"It's a place where you can let your freak flag fly." This comment from one of the marchers in Coney Island's annual Mermaid Parade said it all. The spectacle was so colorful, hot, sweaty and wonderful that it took me back to a time when canned experience was rarely the norm. Thus it moved me towards nostalgic and luminous black and white.
Danish Icelandic artist, Olafur Eliasson, twists the way we think we see. It's remarkable because it all happens in the moment you are experiencing the work. Frozen water drops, moving light, visual illusion and more. Worth seeing, especially if you missed the '60s.
It started at the Times Square Station where resides a mural by Roy Lichtenstein. His paintings are blow ups of the dotted images in the comics.
I remembered that the process for dotted reproduction (Ben-day dots) was named after printer Benjamin Day. Depending on the effect or optical illusion needed, small colored dots are closely-spaced, widely-spaced or overlapping.
1950s and 1960s pulp comic books used Benday dots in the four process colors (cyan, magenta, yellow and black) to inexpensively create shading and secondary colors such as green, purple, orange and flesh tones. This is where Lichtenstein comes in.
Then I went to MOMA saw the current design show and saw a hilarious take on the Ben-day dot in the Design area, where each image dot is a crazy icon/pictograph.
And....on my way downtown, I saw a film poster for a Robert DeNiro and Al Pacino film, Righteous Kill. A black and white dotted Ben-Day image.
Thinking about dots and getting dotty in the heat--is there a country song in this?
Some friends were visiting from Louisiana and wanted to buy a camoflage New York Yankee's baseball cap. They were unsuccessful, not because there weren't caps (even in pink!) but because they were the wrong camo pattern for Louisiana foliage with too much dark green. As a New Yorker, might I then expect the NY Yankee's camo cap to be shades of grey and faded brick?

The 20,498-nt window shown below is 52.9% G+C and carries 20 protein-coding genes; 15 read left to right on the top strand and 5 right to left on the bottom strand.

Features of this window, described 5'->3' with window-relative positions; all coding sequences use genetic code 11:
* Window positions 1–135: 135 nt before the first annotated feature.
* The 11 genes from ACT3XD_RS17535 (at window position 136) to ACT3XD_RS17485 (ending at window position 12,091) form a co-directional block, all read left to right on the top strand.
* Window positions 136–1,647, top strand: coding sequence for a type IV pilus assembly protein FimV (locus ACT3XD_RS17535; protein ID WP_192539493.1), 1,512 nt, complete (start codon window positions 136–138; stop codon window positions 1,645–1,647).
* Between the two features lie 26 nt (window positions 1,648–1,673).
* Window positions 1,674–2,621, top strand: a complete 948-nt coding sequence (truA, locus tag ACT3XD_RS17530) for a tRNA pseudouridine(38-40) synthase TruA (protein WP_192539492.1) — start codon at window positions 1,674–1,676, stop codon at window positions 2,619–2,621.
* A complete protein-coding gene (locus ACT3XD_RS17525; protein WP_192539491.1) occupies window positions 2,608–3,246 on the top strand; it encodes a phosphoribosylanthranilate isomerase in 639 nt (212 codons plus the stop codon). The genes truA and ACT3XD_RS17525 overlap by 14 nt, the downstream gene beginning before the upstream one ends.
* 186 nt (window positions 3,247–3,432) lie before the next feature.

Or how about this woman spotted on the street? She is correctly camoflaged to hide in my closet. What a wonderful world!
Sorry, we've been rethinking the blog. About what it might be, how to change it and also about migrating it. I encourage you, plead, beg and so on. If you want to always know what's new, please come on over to the "sister" site, www.slshaw.info and register for e-mails. You can always unsubscribe later so why not?
Susan Shaw is an internationally exhibited painter and photographer. Private and public collections include the Museum of Modern Art and the Metropolitan Museum of Art. Shaw is the recipient of two New York State Artist’s Fellowships and 2007/2009 residency fellowships at the Vermont Studio Center.
Kurt Hoss is a freelance photographer capturing the exuberance of
New York City for 35 years. A favorite project has been documenting life in south western Louisiana, culminating in two recent books, Going to Lafayette and Bosco Swamp.
Shaw and Hoss recently received an AVA gold award for video production, as producers of The Mermaid Parade.